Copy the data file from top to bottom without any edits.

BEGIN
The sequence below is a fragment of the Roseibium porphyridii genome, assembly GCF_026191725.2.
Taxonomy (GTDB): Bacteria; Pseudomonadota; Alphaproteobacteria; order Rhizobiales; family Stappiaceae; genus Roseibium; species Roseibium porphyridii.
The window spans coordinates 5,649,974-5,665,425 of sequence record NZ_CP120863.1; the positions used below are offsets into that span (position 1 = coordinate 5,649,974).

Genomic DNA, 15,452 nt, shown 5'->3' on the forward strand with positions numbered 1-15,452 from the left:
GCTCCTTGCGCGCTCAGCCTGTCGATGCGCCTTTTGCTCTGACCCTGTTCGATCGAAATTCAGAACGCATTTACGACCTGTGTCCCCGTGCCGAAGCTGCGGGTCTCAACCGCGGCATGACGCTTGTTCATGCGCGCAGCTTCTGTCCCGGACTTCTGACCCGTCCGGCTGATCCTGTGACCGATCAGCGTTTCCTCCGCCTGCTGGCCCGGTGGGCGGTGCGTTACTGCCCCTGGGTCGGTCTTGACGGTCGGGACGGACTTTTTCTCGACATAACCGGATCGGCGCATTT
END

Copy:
The sequence below is a fragment of the Roseibium porphyridii genome, assembly GCF_026191725.2.
Taxonomy (GTDB): Bacteria; Pseudomonadota; Alphaproteobacteria; order Rhizobiales; family Stappiaceae; genus Roseibium; species Roseibium porphyridii.
The window spans coordinates 5,649,974-5,665,425 of sequence record NZ_CP120863.1; the positions used below are offsets into that span (position 1 = coordinate 5,649,974).

Genomic DNA, 15,452 nt, shown 5'->3' on the forward strand with positions numbered 1-15,452 from the left:
GCTCCTTGCGCGCTCAGCCTGTCGATGCGCCTTTTGCTCTGACCCTGTTCGATCGAAATTCAGAACGCATTTACGACCTGTGTCCCCGTGCCGAAGCTGCGGGTCTCAACCGCGGCATGACGCTTGTTCATGCGCGCAGCTTCTGTCCCGGACTTCTGACCCGTCCGGCTGATCCTGTGACCGATCAGCGTTTCCTCCGCCTGCTGGCCCGGTGGGCGGTGCGTTACTGCCCCTGGGTCGGTCTTGACGGTCGGGACGGACTTTTTCTCGACATAACCGGATCGGCGCATTT